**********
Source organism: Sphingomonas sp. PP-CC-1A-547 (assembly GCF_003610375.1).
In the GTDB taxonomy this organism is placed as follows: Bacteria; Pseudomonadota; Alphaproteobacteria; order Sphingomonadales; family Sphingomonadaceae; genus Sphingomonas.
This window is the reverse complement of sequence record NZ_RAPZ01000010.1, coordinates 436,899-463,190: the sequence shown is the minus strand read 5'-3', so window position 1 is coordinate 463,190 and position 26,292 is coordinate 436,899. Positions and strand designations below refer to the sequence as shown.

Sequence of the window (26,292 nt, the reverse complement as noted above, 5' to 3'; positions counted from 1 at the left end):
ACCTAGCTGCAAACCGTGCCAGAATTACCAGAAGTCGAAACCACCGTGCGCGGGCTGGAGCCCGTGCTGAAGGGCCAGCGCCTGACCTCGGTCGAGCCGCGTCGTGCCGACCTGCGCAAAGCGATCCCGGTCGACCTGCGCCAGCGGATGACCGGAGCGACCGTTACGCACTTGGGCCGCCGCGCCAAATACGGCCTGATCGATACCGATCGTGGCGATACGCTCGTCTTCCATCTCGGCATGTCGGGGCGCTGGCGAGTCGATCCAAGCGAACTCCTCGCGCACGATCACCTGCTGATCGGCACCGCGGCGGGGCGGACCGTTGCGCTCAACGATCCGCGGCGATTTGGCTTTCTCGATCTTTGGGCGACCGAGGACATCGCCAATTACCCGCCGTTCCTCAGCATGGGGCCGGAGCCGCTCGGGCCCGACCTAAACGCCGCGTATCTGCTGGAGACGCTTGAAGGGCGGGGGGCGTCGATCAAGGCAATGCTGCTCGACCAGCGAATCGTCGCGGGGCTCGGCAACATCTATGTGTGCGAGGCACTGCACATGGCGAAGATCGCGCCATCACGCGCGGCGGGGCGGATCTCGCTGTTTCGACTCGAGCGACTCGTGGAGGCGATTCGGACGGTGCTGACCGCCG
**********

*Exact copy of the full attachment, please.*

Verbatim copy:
Source organism: Sphingomonas sp. PP-CC-1A-547 (assembly GCF_003610375.1).
In the GTDB taxonomy this organism is placed as follows: Bacteria; Pseudomonadota; Alphaproteobacteria; order Sphingomonadales; family Sphingomonadaceae; genus Sphingomonas.
This window is the reverse complement of sequence record NZ_RAPZ01000010.1, coordinates 436,899-463,190: the sequence shown is the minus strand read 5'-3', so window position 1 is coordinate 463,190 and position 26,292 is coordinate 436,899. Positions and strand designations below refer to the sequence as shown.

Sequence of the window (26,292 nt, the reverse complement as noted above, 5' to 3'; positions counted from 1 at the left end):
ACCTAGCTGCAAACCGTGCCAGAATTACCAGAAGTCGAAACCACCGTGCGCGGGCTGGAGCCCGTGCTGAAGGGCCAGCGCCTGACCTCGGTCGAGCCGCGTCGTGCCGACCTGCGCAAAGCGATCCCGGTCGACCTGCGCCAGCGGATGACCGGAGCGACCGTTACGCACTTGGGCCGCCGCGCCAAATACGGCCTGATCGATACCGATCGTGGCGATACGCTCGTCTTCCATCTCGGCATGTCGGGGCGCTGGCGAGTCGATCCAAGCGAACTCCTCGCGCACGATCACCTGCTGATCGGCACCGCGGCGGGGCGGACCGTTGCGCTCAACGATCCGCGGCGATTTGGCTTTCTCGATCTTTGGGCGACCGAGGACATCGCCAATTACCCGCCGTTCCTCAGCATGGGGCCGGAGCCGCTCGGGCCCGACCTAAACGCCGCGTATCTGCTGGAGACGCTTGAAGGGCGGGGGGCGTCGATCAAGGCAATGCTGCTCGACCAGCGAATCGTCGCGGGGCTCGGCAACATCTATGTGTGCGAGGCACTGCACATGGCGAAGATCGCGCCATCACGCGCGGCGGGGCGGATCTCGCTGTTTCGACTCGAGCGACTCGTGGAGGCGATTCGGACGGTGCTGACCGCCG